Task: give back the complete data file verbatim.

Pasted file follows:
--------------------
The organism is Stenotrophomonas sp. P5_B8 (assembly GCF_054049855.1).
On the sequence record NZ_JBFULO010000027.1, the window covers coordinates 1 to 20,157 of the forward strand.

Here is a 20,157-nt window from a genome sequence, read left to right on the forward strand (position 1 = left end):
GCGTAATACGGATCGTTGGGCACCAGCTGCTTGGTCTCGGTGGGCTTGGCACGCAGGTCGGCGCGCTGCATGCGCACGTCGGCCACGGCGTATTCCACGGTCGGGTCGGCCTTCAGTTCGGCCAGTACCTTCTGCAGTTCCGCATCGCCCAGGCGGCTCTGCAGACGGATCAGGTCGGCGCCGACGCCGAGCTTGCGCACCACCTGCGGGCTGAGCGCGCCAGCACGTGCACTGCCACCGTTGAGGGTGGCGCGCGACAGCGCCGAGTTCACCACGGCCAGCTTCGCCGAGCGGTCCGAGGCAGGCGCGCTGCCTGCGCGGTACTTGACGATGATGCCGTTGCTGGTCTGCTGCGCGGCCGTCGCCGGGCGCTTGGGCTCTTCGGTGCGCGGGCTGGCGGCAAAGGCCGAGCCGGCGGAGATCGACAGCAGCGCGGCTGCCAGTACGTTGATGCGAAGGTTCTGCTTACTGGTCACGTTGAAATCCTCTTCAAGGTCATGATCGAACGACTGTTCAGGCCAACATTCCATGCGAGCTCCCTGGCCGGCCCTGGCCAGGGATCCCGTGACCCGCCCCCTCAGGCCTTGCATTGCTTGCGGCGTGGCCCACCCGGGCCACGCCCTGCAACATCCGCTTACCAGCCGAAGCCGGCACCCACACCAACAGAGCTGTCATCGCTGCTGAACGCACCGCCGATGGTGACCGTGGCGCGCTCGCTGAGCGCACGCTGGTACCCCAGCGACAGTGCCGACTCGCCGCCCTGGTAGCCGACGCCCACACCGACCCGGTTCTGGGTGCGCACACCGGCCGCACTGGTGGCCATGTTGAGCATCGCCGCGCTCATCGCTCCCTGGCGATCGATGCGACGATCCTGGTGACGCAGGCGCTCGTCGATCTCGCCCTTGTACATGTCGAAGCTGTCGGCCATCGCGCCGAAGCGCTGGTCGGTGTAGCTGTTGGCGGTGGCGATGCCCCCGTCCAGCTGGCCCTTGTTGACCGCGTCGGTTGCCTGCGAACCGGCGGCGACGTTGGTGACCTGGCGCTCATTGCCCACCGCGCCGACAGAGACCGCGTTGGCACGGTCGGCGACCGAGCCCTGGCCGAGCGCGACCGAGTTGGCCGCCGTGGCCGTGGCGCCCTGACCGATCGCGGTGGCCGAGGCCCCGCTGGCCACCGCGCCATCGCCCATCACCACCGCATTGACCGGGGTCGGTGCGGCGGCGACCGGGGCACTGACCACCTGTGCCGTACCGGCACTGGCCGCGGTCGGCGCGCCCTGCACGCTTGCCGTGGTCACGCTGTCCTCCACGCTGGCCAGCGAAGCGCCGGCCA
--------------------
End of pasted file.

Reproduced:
The organism is Stenotrophomonas sp. P5_B8 (assembly GCF_054049855.1).
On the sequence record NZ_JBFULO010000027.1, the window covers coordinates 1 to 20,157 of the forward strand.

Here is a 20,157-nt window from a genome sequence, read left to right on the forward strand (position 1 = left end):
GCGTAATACGGATCGTTGGGCACCAGCTGCTTGGTCTCGGTGGGCTTGGCACGCAGGTCGGCGCGCTGCATGCGCACGTCGGCCACGGCGTATTCCACGGTCGGGTCGGCCTTCAGTTCGGCCAGTACCTTCTGCAGTTCCGCATCGCCCAGGCGGCTCTGCAGACGGATCAGGTCGGCGCCGACGCCGAGCTTGCGCACCACCTGCGGGCTGAGCGCGCCAGCACGTGCACTGCCACCGTTGAGGGTGGCGCGCGACAGCGCCGAGTTCACCACGGCCAGCTTCGCCGAGCGGTCCGAGGCAGGCGCGCTGCCTGCGCGGTACTTGACGATGATGCCGTTGCTGGTCTGCTGCGCGGCCGTCGCCGGGCGCTTGGGCTCTTCGGTGCGCGGGCTGGCGGCAAAGGCCGAGCCGGCGGAGATCGACAGCAGCGCGGCTGCCAGTACGTTGATGCGAAGGTTCTGCTTACTGGTCACGTTGAAATCCTCTTCAAGGTCATGATCGAACGACTGTTCAGGCCAACATTCCATGCGAGCTCCCTGGCCGGCCCTGGCCAGGGATCCCGTGACCCGCCCCCTCAGGCCTTGCATTGCTTGCGGCGTGGCCCACCCGGGCCACGCCCTGCAACATCCGCTTACCAGCCGAAGCCGGCACCCACACCAACAGAGCTGTCATCGCTGCTGAACGCACCGCCGATGGTGACCGTGGCGCGCTCGCTGAGCGCACGCTGGTACCCCAGCGACAGTGCCGACTCGCCGCCCTGGTAGCCGACGCCCACACCGACCCGGTTCTGGGTGCGCACACCGGCCGCACTGGTGGCCATGTTGAGCATCGCCGCGCTCATCGCTCCCTGGCGATCGATGCGACGATCCTGGTGACGCAGGCGCTCGTCGATCTCGCCCTTGTACATGTCGAAGCTGTCGGCCATCGCGCCGAAGCGCTGGTCGGTGTAGCTGTTGGCGGTGGCGATGCCCCCGTCCAGCTGGCCCTTGTTGACCGCGTCGGTTGCCTGCGAACCGGCGGCGACGTTGGTGACCTGGCGCTCATTGCCCACCGCGCCGACAGAGACCGCGTTGGCACGGTCGGCGACCGAGCCCTGGCCGAGCGCGACCGAGTTGGCCGCCGTGGCCGTGGCGCCCTGACCGATCGCGGTGGCCGAGGCCCCGCTGGCCACCGCGCCATCGCCCATCACCACCGCATTGACCGGGGTCGGTGCGGCGGCGACCGGGGCACTGACCACCTGTGCCGTACCGGCACTGGCCGCGGTCGGCGCGCCCTGCACGCTTGCCGTGGTCACGCTGTCCTCCACGCTGGCCAGCGAAGCGCCGGCCA